NAGOYA – Bank of Japan Gov. Haruhiko Kuroda reiterated Monday that policymakers will be more mindful of the rising cost of prolonged stimulus, though the central bank chief ruled out the chance of a near-term interest rate hike.
Kuroda said there is “no reason” now for the BOJ to follow in the footsteps of its U.S. counterpart in normalizing policy with inflation still distant from its 2 percent target.
The governor, however, said that in keeping monetary conditions loose, the BOJ must now focus more on addressing the fallout of ultra-low rates such as the strains on financial institutions.
“The BOJ fully recognizes that, by continuing monetary easing, financial institutions’ strength will be cumulatively affected,” Kuroda said in a speech to business leaders in Nagoya.
“Although these risks are judged as not significant at this point … the BOJ will scrutinize developments and encourage financial institutions to take action as necessary,” he said.
The remarks suggest the bank will maintain the status quo on monetary policy for the time being, and make only minor tweaks to its program when needed to address the rising costs of easing.
The key will be to make the BOJ’s stimulus program as sustainable as possible, so it can keep stimulating the economy without destabilizing the banking system, he said.
“Unlike in the past, Japan is no longer in a situation where decisive, large-scale policy is needed to overcome deflation,” Kuroda said, dismissing the chance of deploying another huge stimulus program even if the economy deteriorates.
“It’s necessary to persistently continue with powerful monetary easing while looking at the positive effects and side effects in a balanced manner.”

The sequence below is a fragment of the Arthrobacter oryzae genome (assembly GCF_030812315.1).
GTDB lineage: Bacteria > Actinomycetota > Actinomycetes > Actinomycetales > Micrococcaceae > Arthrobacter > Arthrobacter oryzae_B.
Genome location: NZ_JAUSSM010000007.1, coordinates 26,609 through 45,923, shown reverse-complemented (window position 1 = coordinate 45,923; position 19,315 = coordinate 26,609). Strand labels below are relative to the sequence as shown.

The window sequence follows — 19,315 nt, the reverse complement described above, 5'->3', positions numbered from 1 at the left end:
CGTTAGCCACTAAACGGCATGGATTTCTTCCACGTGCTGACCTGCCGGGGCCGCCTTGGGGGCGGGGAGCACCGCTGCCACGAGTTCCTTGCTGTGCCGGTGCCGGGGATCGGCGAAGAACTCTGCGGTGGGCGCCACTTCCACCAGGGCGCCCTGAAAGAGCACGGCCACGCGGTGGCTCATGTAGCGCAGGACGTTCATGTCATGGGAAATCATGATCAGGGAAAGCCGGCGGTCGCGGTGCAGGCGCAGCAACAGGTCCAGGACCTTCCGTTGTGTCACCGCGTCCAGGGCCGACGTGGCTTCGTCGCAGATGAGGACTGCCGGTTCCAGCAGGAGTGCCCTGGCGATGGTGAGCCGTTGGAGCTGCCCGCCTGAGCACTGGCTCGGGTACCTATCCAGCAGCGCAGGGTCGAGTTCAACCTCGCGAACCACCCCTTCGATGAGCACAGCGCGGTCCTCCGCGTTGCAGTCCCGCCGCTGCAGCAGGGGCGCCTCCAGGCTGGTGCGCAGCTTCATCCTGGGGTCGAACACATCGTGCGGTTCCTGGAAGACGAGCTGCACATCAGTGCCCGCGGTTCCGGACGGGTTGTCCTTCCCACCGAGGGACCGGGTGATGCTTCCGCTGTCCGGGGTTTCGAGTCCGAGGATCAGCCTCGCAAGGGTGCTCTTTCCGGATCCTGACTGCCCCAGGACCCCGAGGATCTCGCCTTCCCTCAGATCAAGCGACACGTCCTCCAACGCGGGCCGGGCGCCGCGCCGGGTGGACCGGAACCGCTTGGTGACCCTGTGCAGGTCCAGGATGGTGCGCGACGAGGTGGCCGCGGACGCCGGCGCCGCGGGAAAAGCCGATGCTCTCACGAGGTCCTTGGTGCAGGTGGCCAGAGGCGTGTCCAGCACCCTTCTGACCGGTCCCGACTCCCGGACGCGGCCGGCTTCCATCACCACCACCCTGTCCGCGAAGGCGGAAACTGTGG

The rising cost of prolonged easing was the focus of debate at the BOJ’s rate review in September, with one Policy Board member warning that there was a limit to how long the stimulus could be sustained, according to minutes released Monday.
“One member said there was room to make the BOJ’s policy framework more flexible in the future” if the economy continues to expand, the minutes showed.
Subdued inflation has forced the BOJ to maintain its radical stimulus program even as years of low rates hurt financial institutions’ profits and dried up bond market liquidity.
The bank took steps in July to make its policy more sustainable, such as allowing bond yields to move more flexibly around its zero percent target. But the measures have done little to ease the pain on financial institutions.
“Profits from core lending operations could continue falling. From a long-term perspective, regional banks could see their business environment deteriorate further,” Kuroda said.
But the BOJ’s policy alone cannot fix structural problems that darken the business prospects for regional banks, such as a dwindling population and a lack of funding demand, he said.
“The BOJ will of course seek an exit from its massive stimulus when its 2 percent inflation target is met. That will steepen the yield curve and interest rates will rise,” he said.
“But that alone won’t solve challenges for banks.”